While the rate of cigarette smoking among working-age adults in the U.S. fell from 22.2 percent to 19.1 percent between 2005 and 2010, the rate of those using smokeless tobacco products did not, according to a report last week from the U.S. Centers for Disease Control and Prevention (CDC). The CDC’s most recent statistics indicate that 3 percent of working adults used chewing tobacco and snuff in 2010, a slight increase from five years earlier.
Smokeless tobacco includes both chewing tobacco and snuff. More recently, a Swedish product called snus, a moist tobacco powder, has also become widely available in the U.S. Smokeless tobacco is known to cause oral, esophageal and pancreatic cancer. Of current cigarette smokers, 4.2 percent also reported smokeless tobacco use.
The data, drawn from the annual National Health Interview Survey of the U.S. civilian population, found the highest rates of use in the mining industry—a whopping 18.8 percent. When the data were broken down by actual occupation, those working in “construction and extraction” and “installation, maintenance and repair” had the highest rates, at 10.8 percent and 9 percent, respectively.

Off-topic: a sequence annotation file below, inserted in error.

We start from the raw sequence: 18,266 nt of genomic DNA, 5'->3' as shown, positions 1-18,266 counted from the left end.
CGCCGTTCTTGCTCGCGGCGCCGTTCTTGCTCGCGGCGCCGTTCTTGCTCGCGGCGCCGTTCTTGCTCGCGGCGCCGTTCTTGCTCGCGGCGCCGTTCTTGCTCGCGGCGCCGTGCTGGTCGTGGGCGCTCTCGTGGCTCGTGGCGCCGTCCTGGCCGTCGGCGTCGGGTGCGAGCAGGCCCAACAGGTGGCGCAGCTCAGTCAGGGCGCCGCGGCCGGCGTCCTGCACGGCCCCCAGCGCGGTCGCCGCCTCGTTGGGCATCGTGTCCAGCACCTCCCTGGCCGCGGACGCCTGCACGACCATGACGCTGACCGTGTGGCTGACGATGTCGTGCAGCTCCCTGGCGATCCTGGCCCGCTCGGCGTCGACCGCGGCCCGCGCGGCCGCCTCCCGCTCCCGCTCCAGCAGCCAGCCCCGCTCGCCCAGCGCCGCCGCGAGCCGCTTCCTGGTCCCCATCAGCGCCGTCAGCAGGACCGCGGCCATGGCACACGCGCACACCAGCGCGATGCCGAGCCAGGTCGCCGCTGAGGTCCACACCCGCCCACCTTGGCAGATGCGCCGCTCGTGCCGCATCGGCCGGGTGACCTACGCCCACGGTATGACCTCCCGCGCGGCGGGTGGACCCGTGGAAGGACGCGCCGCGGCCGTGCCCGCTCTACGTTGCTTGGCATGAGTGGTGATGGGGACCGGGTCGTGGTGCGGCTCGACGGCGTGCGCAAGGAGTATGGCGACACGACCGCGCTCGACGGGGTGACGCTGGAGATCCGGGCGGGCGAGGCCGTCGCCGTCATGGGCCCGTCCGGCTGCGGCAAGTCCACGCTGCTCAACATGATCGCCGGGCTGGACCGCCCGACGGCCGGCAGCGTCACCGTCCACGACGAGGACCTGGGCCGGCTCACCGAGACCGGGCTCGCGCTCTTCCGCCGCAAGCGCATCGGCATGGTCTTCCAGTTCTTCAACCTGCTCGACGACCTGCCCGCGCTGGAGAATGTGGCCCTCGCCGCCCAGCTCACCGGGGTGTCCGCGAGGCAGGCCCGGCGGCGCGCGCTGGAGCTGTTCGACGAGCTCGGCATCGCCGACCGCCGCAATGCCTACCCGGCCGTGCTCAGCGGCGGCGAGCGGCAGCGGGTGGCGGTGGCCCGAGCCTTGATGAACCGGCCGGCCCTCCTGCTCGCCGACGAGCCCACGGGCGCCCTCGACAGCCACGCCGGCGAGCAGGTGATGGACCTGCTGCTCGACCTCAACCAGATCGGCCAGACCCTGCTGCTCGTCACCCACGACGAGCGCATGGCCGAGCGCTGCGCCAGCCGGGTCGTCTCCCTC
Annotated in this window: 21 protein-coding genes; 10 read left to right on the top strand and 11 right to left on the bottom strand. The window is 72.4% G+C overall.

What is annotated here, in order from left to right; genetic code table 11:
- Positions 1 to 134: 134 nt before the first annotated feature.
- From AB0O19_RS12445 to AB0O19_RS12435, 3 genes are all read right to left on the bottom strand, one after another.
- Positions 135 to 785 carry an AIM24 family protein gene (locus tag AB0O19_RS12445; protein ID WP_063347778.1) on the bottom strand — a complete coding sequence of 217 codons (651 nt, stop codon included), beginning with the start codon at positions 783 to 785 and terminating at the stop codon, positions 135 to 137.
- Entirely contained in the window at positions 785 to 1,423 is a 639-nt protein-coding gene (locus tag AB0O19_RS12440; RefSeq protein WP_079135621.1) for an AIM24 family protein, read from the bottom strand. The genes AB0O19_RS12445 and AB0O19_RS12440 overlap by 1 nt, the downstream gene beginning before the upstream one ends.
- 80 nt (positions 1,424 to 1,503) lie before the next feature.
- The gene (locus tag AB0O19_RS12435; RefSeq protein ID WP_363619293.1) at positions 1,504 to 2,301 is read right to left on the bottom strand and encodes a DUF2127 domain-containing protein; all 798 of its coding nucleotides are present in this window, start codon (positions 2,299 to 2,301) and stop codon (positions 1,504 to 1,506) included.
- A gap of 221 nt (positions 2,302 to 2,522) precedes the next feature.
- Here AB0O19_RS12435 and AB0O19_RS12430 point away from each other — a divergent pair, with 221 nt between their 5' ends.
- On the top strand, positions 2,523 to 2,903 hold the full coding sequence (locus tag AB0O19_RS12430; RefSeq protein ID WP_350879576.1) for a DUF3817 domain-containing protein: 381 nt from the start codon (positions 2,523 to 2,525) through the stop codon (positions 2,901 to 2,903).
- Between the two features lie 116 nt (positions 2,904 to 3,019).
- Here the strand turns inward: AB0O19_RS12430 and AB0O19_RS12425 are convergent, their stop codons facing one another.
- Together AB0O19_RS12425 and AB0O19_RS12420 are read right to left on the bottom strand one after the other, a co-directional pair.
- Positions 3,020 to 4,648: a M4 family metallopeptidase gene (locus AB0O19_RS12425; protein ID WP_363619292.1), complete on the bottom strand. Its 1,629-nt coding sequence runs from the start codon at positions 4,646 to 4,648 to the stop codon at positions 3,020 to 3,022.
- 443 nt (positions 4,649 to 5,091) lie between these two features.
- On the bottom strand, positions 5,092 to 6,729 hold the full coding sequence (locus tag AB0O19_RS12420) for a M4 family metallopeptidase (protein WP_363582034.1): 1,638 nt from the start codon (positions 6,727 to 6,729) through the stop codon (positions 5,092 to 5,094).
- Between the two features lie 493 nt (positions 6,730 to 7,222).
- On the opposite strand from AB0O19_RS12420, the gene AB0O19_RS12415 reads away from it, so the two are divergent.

The reasons why cigarette smoking declined but use of smokeless tobacco did not remain unclear, but the report notes that “tobacco industry advertising encourages cigarette smokers to use smokeless tobacco as an alternative in locations where smoking is not permitted.” The report also suggests that some people might switch to smokeless tobacco as a form of harm reduction or in an effort to stop smoking altogether. Such strategies, of course, are misguided and ineffective, given that smokeless tobacco carries its own risks of harm and that there is no evidence that it can help bolster smoking cessation.
The report suggests that employers should impose not just no-smoking policies but no-tobacco policies to reinforce the message of the dangers of smokeless tobacco. It also recommends focusing tobacco cessation efforts on industries with high rates of smoking and smokeless tobacco use. The goal—ambitious yet worthy—is to reduce smokeless tobacco rates to the 0.3 percent target for all U.S. adults cited in Healthy People 2020, the government’s blueprint for its priorities in improving the country’s health status.